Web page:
Bethoron, also Beth-Horon meaning "House of Horon" (Hebrew: בֵית־חוֹרֹ֔ן; in LXX Ancient Greek: Ὡρωνείν) was an ancient biblical town strategically located on the Gibeon-Aijalon road, guarding the "ascent of Beth-Horon". Upper Bethoron appears in Joshua 16:5 and Lower Bethoron in Joshua 16:3 and 1 Chronicles 7:24[1] and I Maccabees 3:16.

Upper Bethoron, drawing from 1880


R7G29 Z1 U33V28V4G1E23
bꜣtꜣ(j) ḥwꜣr(l)n[2][3]
Era: 3rd Intermediate Period
(1069–664 BC)
Egyptian hieroglyphs

The Hebrew name Bethoron (Beit Horon, בית חורון‎) is derived from the name of an Egypto-Canaanite deity, Horon, mentioned in Ugaritic literature.[1][4][5] The city is mentioned among the cities and towns smitten by Sheshonq I in his inscription at the Temple of Karnak as Batae Houarn.[2][3]


According to 1 Chronicles 7:24,[6] Lower Bethoron was built by She'era, daughter of Beriah, son of Ephraim.[1] Eusebius' Onomasticon mentions the 'twin villages' and St. Jerome describes them as 'little hamlets.' [1] From Egyptian sources (Muller, As. und Europa, etc.) it appears that Bethoron was one of the places conquered by Shishak of Egypt from Rehoboam.

The borderline between Benjamin and Ephraim passed alongside the two Bethorons (Joshua 16:5;[7] 21:22[8]) who belonged to the latter Israelite tribe and therefore, later on, to the Northern Kingdom of Israel, while the tribe of Benjamin adhered to the Kingdom of Judah. Solomon "built Beth-horon the upper, and Beth-horon the nether, fortified cities, with walls, gates, and bars" (2 Chronicles 8:5;[9] 1 Kings 9:17[10]). One or both of the towns was a Levitical city (Joshua 21:22; 2 Chronicles 6:53[11]).

When Joshua utterly defeated the kings of the Amorites "he killed a large number of them at Gibeon, and chased them by the way of the 'Ascent of Beth-horon.'(Joshua 10:10[12]) When the Philistines opposed King Saul at Michmash they sent a company of their men to hold "the way of Beth-horon."

This pass ascends from the plain of Aijalon (now Ayalon-Canada Park) and climbs to Beit Ur al Tahta (1,210 ft.). It then ascends along the ridge, with valleys lying to north and south, and reaches Beit Ur al-Fauqa (2,022 ft.). Traces of the ancient Roman paving are visible. Since the days of Joshua the region has been the scene of many battles. The Syrian general Seron was defeated here by Judas Maccabeus (1 Macc. 3:13-24[13]) in the Battle of Beth Horon. Six years later Nicanor, retreating from Jerusalem, was defeated and slain. (1 Macc. 7:39[14]); (Josephus, Antiquities Bk12 Ch10:5[15])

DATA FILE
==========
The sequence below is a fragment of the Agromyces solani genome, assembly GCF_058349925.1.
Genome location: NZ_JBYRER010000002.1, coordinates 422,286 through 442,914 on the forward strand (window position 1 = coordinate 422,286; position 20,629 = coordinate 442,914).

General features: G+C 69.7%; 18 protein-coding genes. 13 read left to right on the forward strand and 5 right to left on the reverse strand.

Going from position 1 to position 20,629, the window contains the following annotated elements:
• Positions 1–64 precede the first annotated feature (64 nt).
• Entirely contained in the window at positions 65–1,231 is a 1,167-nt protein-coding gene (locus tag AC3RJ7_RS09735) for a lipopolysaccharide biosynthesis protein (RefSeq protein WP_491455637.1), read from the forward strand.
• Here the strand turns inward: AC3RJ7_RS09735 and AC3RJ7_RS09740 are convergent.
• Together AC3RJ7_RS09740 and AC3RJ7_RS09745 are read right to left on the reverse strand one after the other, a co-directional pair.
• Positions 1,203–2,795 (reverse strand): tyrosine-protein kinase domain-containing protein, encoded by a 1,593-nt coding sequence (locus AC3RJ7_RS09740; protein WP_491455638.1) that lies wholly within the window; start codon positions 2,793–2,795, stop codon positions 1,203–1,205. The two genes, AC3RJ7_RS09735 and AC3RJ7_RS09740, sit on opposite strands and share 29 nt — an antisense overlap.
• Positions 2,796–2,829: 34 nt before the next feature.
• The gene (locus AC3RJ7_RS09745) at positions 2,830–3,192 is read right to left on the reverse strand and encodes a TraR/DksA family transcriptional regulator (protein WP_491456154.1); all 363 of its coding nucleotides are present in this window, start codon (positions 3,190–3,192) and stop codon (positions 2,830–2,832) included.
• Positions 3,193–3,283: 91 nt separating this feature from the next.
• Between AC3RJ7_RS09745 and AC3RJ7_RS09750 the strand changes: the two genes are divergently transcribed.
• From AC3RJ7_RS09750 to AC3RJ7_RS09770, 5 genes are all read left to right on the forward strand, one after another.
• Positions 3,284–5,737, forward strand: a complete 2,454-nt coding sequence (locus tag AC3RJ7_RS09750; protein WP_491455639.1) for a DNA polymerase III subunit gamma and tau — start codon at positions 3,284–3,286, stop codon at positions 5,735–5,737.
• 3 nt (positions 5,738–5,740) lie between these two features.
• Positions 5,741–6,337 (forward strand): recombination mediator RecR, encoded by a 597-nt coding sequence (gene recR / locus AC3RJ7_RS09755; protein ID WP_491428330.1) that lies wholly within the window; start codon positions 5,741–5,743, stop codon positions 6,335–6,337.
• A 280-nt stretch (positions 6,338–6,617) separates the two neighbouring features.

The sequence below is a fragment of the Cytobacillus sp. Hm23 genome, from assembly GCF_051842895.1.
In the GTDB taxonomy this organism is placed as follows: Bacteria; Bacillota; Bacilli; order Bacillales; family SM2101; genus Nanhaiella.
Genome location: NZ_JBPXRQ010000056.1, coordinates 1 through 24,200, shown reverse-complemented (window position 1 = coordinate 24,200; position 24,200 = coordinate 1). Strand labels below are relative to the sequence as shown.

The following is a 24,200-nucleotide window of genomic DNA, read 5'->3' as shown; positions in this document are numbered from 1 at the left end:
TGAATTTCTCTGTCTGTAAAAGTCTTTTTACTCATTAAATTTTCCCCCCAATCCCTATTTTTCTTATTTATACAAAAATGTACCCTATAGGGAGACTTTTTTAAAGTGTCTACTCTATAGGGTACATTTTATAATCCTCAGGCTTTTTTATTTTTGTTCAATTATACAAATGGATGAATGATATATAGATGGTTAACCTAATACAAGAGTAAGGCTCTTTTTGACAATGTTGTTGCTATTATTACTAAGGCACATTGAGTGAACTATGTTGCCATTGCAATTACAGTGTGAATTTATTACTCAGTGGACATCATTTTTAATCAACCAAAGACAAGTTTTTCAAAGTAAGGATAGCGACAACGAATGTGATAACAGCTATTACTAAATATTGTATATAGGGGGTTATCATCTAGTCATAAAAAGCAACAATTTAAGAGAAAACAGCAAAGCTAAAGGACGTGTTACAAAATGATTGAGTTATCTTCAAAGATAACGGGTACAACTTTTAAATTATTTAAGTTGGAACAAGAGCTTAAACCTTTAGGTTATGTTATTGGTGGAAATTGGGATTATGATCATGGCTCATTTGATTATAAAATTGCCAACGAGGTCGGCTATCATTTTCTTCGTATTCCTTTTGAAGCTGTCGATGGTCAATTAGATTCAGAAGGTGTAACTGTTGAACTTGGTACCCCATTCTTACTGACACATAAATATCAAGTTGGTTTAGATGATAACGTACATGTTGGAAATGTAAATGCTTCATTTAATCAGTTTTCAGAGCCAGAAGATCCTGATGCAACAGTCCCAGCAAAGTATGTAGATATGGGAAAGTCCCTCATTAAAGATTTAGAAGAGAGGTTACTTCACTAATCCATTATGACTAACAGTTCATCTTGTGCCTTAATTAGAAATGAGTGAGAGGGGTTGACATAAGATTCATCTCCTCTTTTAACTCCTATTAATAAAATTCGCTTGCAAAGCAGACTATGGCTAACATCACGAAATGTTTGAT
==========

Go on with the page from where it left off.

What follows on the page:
Bacchides repaired Beth-horon, "with high walls, with gates and with bars and in them he set a garrison, that they might work malice upon ("vex") Israel" (1 Macc. 9:50,51[16]). Later, the Jews fortified it against Holofernes (Judith 4:4,5[17]).

In the Battle of Beth Horon (66) in the year 66 CE, the first decisive Jewish victory in the First Jewish–Roman War the Roman general Cestius Gallus was driven in headlong flight before the Jews.[18]

Eusebius mentions the two Bethorons in their Biblical contexts, noting Joshua's victory and the fortification by King Solomon.[19]

The two Palestinian Arab Muslim villages of Beit Ur al-Fauqa and Beit Ur al-Tahta preserve the HebrewCanaanite name,[1] and have been identified as the sites of Upper and Lower Bethoron.[5] In 1915, the Palestine Exploration Fund wrote that changes in the main road to Jerusalem had left the Bethoron route "forsaken" and "almost forgotten".

The Israeli settlement of Beit Horon was founded in 1977 on a site adjacent to the two towns. Highway 443 follows part of the ancient road.


Archaeological finds indicate that the lower town was established before the upper one. Potsherds from the Late Bronze Age onward were discovered at Lower Beit Ur, whereas those in Upper Beit Ur date only from the Iron Age onward.[1]


  1. ^ a b c d e f Eugenio Alliata (2000-12-19). "Bethoron (Bayt Ur)". Studium Biblicum Franciscanum. Archived from the original on 2008-08-29. Retrieved 2007-09-12.
  2. ^ a b Wallis Budge, E. A. (1920). An Egyptian hieroglyphic dictionary: with an index of English words, king list and geological list with indexes, list of hieroglyphic characters, coptic and semitic alphabets, etc. Vol II. John Murray. p. 978.
  3. ^ a b Gauthier, Henri (1925). Dictionnaire des Noms Géographiques Contenus dans les Textes Hiéroglyphiques Vol. 2. p. 9.
  4. ^ William Albright (December 1941). "The Egypt-Canaanite God Haurôn". Bulletin of the American Schools of Oriental Research. No. 84 (84): 7–12. JSTOR 1355138.
  5. ^ a b John Gray (January 1949). "The Canaanite God Horon". Journal of Near Eastern Studies. 8 (1): 27–34. doi:10.1086/370902. JSTOR 542437.
  6. ^ 1 Chronicles 7:24
  7. ^ Judges 16:5
  8. ^ Judges 21:22
  9. ^ 2 Chronicles 8:59
  10. ^ 1 Kings 9:17
  11. ^ 2 Chronicles 6:53
  12. ^ Joshua 10:10
  13. ^ 1 Maccabees 3:13–3:24
  14. ^ 1 Maccabees 7:39
  15. ^ Josephus, Antiquities of the Jews Bk12 Ch10:5
  16. ^ 1 Maccabees 9:50–9:51
  17. ^ Judith 4:4–4:5
  18. ^ Paul K. Davis, 100 Decisive Battles from Ancient Times to the Present: The World’s Major Battles and How They Shaped History (Oxford: Oxford University Press, 1999), 71.
  19. ^ Sharon, 1999, p. 165


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Coordinates: 31°52′36″N 35°07′43″E / 31.8767°N 35.1287°E / 31.8767; 35.1287